Senator Manchin Reveals What ‘Scares The Bejesus Out’ Of Him That Is Happening In U.S. Politics | Eastern North Carolina Now | Sen. Joe Manchin (D-WV) told Fox News anchor Bret Baier during an interview on Wednesday that politicians on both sides of the aisle caring more about their political parties than the country “scares the bejesus” out of him.
Sen. Joe Manchin (D-WV) told Fox News anchor Bret Baier during an interview on Wednesday that politicians on both sides of the aisle caring more about their political parties than the country "scares the bejesus" out of him.
Manchin made the remarks after talking about how "harsh" and "toxic" members of Congress have gotten with each other in recent years, saying that they can't even agree to disagree anymore.
"And ... let me tell you what I don't hear, what scares the bejesus out of me," Manchin said. "I don't hear people saying: This is good for our country. It's more or less on both sides: This is better for my party. This is better for the 2022 election."
BRET BAIER, FOX NEWS ANCHOR: One, you have - you have had people out your houseboat. You have had people following you around. You have had progressives protesting you.
SEN. JOE MANCHIN (D-WV): Yes.
BAIER: Cori Bush says: "Joe Manchin's opposition to Build Back Better Act is anti-Black, anti-child, anti-woman, anti-immigrant. When we talk about transformative change, we are talking about a bill that will benefit Black, brown and indigenous communities."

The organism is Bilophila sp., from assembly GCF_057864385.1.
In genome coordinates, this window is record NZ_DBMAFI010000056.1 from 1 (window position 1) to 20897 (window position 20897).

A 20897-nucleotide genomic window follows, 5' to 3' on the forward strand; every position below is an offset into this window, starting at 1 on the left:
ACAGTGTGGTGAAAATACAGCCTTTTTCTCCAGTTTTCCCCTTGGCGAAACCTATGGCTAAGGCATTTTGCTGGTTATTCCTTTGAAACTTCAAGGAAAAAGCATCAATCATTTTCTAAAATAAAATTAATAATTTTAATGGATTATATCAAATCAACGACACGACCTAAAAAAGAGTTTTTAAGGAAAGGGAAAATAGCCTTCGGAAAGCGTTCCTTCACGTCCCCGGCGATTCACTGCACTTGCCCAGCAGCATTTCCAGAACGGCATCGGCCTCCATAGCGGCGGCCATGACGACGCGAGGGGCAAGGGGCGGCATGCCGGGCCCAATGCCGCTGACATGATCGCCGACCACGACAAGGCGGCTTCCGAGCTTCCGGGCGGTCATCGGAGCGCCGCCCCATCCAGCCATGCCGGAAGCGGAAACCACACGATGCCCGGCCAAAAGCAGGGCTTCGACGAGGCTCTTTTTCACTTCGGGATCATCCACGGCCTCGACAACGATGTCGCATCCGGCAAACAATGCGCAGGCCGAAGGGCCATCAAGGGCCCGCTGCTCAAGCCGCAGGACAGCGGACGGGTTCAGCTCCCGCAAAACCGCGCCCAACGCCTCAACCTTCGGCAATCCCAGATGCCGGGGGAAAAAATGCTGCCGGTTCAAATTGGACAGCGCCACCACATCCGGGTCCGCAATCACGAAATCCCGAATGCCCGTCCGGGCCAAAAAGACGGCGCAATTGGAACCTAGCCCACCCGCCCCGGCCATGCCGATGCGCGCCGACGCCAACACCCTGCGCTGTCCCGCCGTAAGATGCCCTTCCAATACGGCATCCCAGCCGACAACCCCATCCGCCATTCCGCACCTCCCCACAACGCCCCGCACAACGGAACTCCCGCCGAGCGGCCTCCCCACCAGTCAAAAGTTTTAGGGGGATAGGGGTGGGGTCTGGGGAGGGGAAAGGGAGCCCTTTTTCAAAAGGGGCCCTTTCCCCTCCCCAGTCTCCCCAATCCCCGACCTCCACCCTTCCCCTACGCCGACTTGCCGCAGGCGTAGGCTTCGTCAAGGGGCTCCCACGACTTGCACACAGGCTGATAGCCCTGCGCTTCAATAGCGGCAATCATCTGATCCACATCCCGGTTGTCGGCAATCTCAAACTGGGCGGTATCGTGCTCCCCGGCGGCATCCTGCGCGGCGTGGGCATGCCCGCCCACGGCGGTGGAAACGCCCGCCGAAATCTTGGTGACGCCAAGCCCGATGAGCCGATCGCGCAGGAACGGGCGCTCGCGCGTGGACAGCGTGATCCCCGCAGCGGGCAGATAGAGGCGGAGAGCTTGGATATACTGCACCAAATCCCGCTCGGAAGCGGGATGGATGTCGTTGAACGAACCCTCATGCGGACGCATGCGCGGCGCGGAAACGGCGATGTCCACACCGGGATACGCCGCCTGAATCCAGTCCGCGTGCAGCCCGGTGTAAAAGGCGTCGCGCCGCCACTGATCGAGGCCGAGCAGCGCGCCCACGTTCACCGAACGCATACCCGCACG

Your response to Congresswoman Bush?
MANCHIN: I would just say the congresswoman doesn't know me. She doesn't know me.
And I'm happy to talk to her. I think maybe she will have a different opinion. Go home to West Virginia and ask people, and I think you will get a different opinion.
And this is a shame when we start this war - war of words. I'm not going to speak ill about any of my congressional friends and colleagues on the House side or the Senate side.
We can have a difference of opinion. The rhetoric around here has gotten so harsh and so toxic that you can't agree to disagree anymore. You can't sit down and say, OK, I disagree with you, Bret. You're going to say, OK, Joe, do we agree on the same problem? I said, yes. Let's start working. Tell me what you think you would fix it. That's not happening.
BAIER: So, progressives...
MANCHIN: And what - let me tell you what I don't hear.
MANCHIN: What scares the bejesus out of me.
I don't hear people saying: This is good for our country. It's more or less on both sides: This is better for my party. This is better for the 2022 election.
BAIER: So, let me end where I started.
BAIER: Last night's election.
BAIER: The Congressional Progressive Caucus in the House now stands at 95 members.
Looking at last night and the results of it, what's the over/under for 2022?
Are there more or fewer?
MANCHIN: Well, the progressives - the progressives - and I spoke to some of them, and they're nice people, good people. They're aspirational. I don't believe philosophically with them at all.
But they don't have any chance of being defeated where they come from. The thing they're doing is basically changing the dynamics of the moderates that it takes for them to be in the majority, taking it down way low.
BAIER: I have asked you this seven times, but has your party left you?
MANCHIN: I'm a West Virginia Democrat, Bret.
I don't know - I don't know where maybe I belong at times. But I believe I'm fiscally responsible and socially compassionate. And you know what? I have a lot of Democrats that feel the same as I do. I have a lot of Republicans feel the same as I do.